WASHINGTON, D.C. (July 1, 2005) – Venable LLP welcomes U.S. Department of Agriculture General Counsel Nancy S. Bryson as a partner to the firm’s Washington office. Ms. Bryson, a longtime Washington, DC attorney who also worked in both the Departments of Justice and Labor, will head the firm's Food and Agriculture practice within Venable's Regulatory Group.
Ms. Bryson has spent the last three years leading the USDA’s 230-attorney General Counsel’s office. In addition to its well known role as guardian of America’s food supply, the department is responsible for a vast array of related programs. The USDA also is the steward of the national forests, and it works to ensure open markets for U.S.agricultural products abroad.
As General Counsel, Ms. Bryson participated in senior policy deliberation and helped formulate USDA policy. She regularly testified before both houses of Congress and was responsible for maintaining collaborative relationships with her counterparts at the Departments of Justice, Homeland Security, Interior and Commerce, as well as the Environmental Protection Agency, the Office of the U.S. Trade Representative and the Office of Management and Budget.
Ms. Bryson also directed department litigation and mediation in matters involving advertising, marketing and safety of food products, animal and plant health, animal identification, agricultural trade, agricultural antitrust issues, environmental and natural resources, and civil rights disputes. The sheer breadth of matters she worked on is reflected by a partial list of USDA programs that regularly called on her office for counsel, including: the Farm and Foreign Agricultural Service; the Food and Nutrition Service; the Food and Safety Inspection Service; the Agricultural Marketing Service; the Animal and Plant Health Inspection Service; the Forest Service; the Natural Resources Conservation Service; and Rural Development.
“Nancy has been at the forefront of our nation’s agricultural policy and brings substantial added experience as a top-rank lawyer with a keen understanding of regulatory issues tied to natural resources,” said Brock Landry, who co-chairs Venable’s Government and Regulatory Affairs Group.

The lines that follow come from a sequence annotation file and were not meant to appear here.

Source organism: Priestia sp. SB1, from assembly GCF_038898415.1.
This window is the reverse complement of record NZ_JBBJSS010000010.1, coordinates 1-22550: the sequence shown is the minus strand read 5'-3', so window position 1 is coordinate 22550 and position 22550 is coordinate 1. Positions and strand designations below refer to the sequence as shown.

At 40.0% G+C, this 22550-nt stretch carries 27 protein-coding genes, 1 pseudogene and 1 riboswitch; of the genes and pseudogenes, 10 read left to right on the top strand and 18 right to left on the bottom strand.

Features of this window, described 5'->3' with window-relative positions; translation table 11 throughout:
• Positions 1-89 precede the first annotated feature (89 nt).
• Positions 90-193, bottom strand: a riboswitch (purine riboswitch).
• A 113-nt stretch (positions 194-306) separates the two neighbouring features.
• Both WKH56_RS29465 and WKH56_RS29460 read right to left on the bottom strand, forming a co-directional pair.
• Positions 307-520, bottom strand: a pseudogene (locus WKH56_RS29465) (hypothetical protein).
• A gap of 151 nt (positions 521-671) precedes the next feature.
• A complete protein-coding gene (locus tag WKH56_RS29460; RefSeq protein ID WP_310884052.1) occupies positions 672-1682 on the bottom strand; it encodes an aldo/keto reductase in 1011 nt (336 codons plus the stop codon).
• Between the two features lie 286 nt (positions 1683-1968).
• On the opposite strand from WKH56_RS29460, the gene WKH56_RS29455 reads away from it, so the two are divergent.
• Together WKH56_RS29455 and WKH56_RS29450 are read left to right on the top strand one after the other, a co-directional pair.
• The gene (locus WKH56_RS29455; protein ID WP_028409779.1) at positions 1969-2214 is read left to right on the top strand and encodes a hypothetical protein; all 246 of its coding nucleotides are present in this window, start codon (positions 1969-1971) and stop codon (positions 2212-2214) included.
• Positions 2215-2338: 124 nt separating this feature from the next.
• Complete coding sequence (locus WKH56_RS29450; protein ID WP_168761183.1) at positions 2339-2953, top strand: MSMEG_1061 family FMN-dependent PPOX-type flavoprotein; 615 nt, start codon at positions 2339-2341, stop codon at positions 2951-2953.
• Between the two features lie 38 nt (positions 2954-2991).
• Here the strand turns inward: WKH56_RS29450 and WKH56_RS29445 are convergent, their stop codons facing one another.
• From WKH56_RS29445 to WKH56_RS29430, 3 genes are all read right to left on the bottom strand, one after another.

“Her tenure at USDA came at an especially critical time, given the enormity of food and agri-product safety issues that have surfaced in recent years, from fears of bioterrorism to mad cow and avian influenza, along with bioengineered crops and medicines,” Mr. Landry added. “It is certain that these concerns will continue to challenge manufacturers, growers, distributors, retailers and other players in our nation’s food and foodservice industries. We’re fortunate to have a partner with Nancy’s background to help our clients operating in this regulatory landscape.”
In addition to Ms. Bryson, Venable has recently added a number of top Washington regulatory players to its partnership. Asa Hutchinson, Undersecretary for the Department of Homeland Security, and John Muleta, chair of the FCC’s Wireless Telecommunications Bureau, both came to the firm in the past two months.
Ms. Bryson joined the USDA in 2002, after spending 17 years in private practice. “After 9/11, I wanted to return to public service,” she said. “The USDA proved to be a great opportunity – the department is at the nexus of so many vital areas affecting our nation’s health and security, as well as our economic prosperity. Upon USDA Secretary Ann Veneman’s recent departure, I felt it was a natural time for me to transition back to private practice. Venable became immediately attractive not only because of its Washington prominence, but for its practice strength in a number of key areas, including regulatory, food and drug, environmental, government contracts, and especially homeland security.”
An avid gardener and amateur horticulturalist, Ms. Byrson is keenly interested in the growing reliance by life sciences companies in the use of plant varietals and organic compounds. “Specialty crop production will play an increasingly important role in America’s future food and drug supply,” she said, noting the regulatory gauntlet that biotech companies must pass in gaining product approval. “Venable’s track record in representing companies before the EPA, FDA, USDA and other agencies was another key draw to the firm.”
Prior to joining the USDA, Ms. Bryson was a longtime partner at the Washington law firm of Crowell & Moring LLP, where she worked chiefly on environmental and natural resource matters in litigation as well as in policy initiatives, licensing proceedings, rulemaking and legislative representations.
Earlier in her career, she served as Assistant Chief of the Environmental Defense Section of the US Department of Justice’s Environment and Natural Resources Division. While there she served as counsel to the EPA on the seminal administrative law case of Chevron v. N.R.D.C. Before her stint at the DOJ, Ms. Bryson worked as Assistant Counsel for Appellate Litigation in the U.S. Department of Labor.
Ms. Bryson earned her J.D. from Georgetown University Law Center (1975) and B.A. from Boston University(1972).
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